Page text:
World Economy

Japan Needs Growth Reforms

Japan Needs Growth ReformsJapan Needs Growth Reforms

As the Organization for Economic Cooperation and Development and the International Monetary Fund call for an urgent collective response to sluggish worldwide demand, OECD’s top Japan economist Randall Jones puts Japan’s economy into global perspective.

What does Jones believe are Japan’s most important economic issues? These include weak private consumption and continuing concerns over the labor market. Wage growth is needed to lift private consumption. Increased labor productivity is needed to grow the economy back to fiscal sustainability. “The OECD is worried about the fiscal situation in Japan,” he admits, Beacon reported.

Jones says that global growth remains ‘elusive’. World trade, a key driver of the global economy, grew twice as fast as world output in the 1990s. It then collapsed during the 2008 financial crisis, only to bounce back to disappointing levels. As a result, global growth in 2016 would not exceed last year’s 3% sluggish rate.

  Double Punch

China’s ‘rebalance’ only intensifies the impact of sluggish world trade growth on Japan’s economy. China is Japan’s largest trading partner. Exports of manufactured goods to China represent 3% of Japan’s GDP. China’s slowdown and shift away from manufacturing towards domestically produced (and consumed) services have therefore been a double punch to Japan.

Further, Japan’s aging and declining population is a factor slowing growth over the long run. “All OECD countries are aging to some extent, but here the headwinds are most severe because the aging is happening so fast,” notes Jones. Those headwinds will intensify as population decline speeds up in future years. Because of a shrinking labor force and slower productivity growth, Japan’s potential growth rate is only 0.4%. “This is not an economy that at present can grow 2% year in and year out,” says Jones, highlighting that Japan needs faster growth, preferably 2% in accordance with government targets.

The government’s medium-term fiscal target aims to put the public debt ratio on a downward trend after 2020. That might be possible if all three arrows of Abenomics were firing simultaneously. Wider and deeper ‘third arrow’ reforms are needed to double labor productivity growth from the present rate of 1% to 2%.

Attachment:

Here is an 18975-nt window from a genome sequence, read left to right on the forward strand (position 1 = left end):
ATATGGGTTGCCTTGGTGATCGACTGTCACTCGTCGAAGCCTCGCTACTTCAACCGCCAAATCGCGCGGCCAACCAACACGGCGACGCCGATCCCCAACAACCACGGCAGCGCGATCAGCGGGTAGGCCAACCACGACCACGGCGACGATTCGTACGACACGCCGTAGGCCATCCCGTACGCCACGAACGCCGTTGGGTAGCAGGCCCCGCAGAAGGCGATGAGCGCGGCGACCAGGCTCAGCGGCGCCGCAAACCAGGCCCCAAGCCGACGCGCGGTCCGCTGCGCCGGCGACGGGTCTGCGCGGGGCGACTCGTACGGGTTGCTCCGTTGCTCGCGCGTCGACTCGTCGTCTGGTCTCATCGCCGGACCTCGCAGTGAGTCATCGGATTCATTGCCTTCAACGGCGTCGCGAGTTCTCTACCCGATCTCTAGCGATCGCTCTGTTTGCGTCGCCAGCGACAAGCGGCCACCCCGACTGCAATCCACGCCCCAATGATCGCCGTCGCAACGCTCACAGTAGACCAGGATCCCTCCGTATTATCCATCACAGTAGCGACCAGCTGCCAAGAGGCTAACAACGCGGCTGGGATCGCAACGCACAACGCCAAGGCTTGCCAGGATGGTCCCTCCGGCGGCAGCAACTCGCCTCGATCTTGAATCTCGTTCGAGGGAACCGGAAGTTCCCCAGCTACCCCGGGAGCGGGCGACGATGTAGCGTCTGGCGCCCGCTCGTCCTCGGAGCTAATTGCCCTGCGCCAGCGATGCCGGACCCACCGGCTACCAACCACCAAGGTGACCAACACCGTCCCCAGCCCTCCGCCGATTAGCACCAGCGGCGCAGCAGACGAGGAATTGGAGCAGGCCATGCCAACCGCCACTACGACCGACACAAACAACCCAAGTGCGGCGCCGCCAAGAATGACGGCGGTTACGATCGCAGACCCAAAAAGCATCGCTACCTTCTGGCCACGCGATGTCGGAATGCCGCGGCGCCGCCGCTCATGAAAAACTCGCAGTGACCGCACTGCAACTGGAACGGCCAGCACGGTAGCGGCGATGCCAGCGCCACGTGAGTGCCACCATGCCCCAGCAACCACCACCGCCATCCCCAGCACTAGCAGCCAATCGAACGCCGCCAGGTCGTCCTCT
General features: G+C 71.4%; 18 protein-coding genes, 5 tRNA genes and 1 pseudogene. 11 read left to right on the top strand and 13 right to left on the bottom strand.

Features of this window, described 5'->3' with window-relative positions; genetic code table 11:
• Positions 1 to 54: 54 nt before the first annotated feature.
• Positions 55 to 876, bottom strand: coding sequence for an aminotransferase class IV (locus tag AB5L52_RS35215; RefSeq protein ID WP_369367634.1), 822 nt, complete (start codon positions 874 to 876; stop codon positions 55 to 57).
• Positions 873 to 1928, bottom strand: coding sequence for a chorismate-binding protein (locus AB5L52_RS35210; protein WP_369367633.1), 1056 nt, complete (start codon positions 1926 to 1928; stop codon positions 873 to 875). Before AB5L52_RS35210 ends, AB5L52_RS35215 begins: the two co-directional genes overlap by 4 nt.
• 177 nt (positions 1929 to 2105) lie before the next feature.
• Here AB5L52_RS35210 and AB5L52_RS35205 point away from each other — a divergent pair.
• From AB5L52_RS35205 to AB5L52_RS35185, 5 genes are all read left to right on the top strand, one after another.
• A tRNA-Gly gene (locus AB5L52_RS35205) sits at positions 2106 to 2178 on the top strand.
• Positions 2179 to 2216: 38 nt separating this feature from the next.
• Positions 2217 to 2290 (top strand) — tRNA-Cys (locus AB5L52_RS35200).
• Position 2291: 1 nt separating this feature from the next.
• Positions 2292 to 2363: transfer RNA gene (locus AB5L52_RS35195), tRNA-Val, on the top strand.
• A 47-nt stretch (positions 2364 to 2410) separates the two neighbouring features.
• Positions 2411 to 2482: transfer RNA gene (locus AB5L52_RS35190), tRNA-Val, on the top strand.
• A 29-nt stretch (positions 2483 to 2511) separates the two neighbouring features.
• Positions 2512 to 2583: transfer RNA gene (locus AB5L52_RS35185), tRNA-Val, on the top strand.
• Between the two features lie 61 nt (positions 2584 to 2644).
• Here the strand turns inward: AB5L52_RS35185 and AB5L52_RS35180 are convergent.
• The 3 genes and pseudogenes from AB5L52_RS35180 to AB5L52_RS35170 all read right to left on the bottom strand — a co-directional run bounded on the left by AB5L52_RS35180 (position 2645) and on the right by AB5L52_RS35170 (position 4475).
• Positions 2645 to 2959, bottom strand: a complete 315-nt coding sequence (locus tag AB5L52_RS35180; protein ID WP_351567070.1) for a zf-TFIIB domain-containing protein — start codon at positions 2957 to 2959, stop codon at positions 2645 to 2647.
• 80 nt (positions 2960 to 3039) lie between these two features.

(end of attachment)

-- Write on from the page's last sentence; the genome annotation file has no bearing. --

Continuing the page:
Economic Dynamism

To achieve that, Jones argues the workforce must become more efficient. Low labor productivity holds back Japan’s per capita GDP, which ranks only average among OECD countries. One cause of lower productivity is that Japanese work long hours. Shorter work time could boost productivity while improving work-life balance. Another is that technological advances fail to filter into the general economy.

Citing evidence of a dual techno-speed global economy, he says that technological advances driving big global firms are not being adequately diffused into other companies—a problem which exists throughout the OECD area. These ‘frontier companies’ enjoy strong productivity growth, while the rest languish.

Global productivity growth is trending downwards, in part because of a lack of creative destruction. The same problem exists in Japan, where only 29% of the nation’s 300 largest firms (by market capitalization) have been created since the 1960s, compared to 79% in the US. In fact, most big companies in the US were established in the 1980s, 1990s and 2000s.

Japan, he says, lacks the economic dynamism of the US where small startups can more easily grow into big efficient companies. Such companies lower production costs and drive economic growth.

  Dual Labor Market

Labor market reforms he says are needed to speed up creative destruction. A key objective is to end Japan’s dual labor market, now split between regular workers with permanent contracts and non-regular workers holding mostly temporary jobs. Firms hire non-regular workers in part to enhance employment flexibility, allowing them to adjust their labor forces to better compete in global markets. However, this creates poverty in society as non-regular workers earn about 40% less per hour. With few chances to move into regular jobs, they also suffer from reduced social mobility.

Private consumption, which currently accounts for 60% of Japan’s economy, remains weak. ‘Rush demand’ increased consumption in the run-up to the 2014 VAT tax hike, before it returned to 2012 levels. Are Japanese consumers satiated? Do they have everything they need? Jones rejects such notions. Nevertheless, he worries there will be another case of ‘rush demand’ in the run up to the next tax hike in 2017, followed by a similar retreat, if there are not enough wage gains before then. Without increased private consumption, he predicts that “growth is going to continue to be weak.”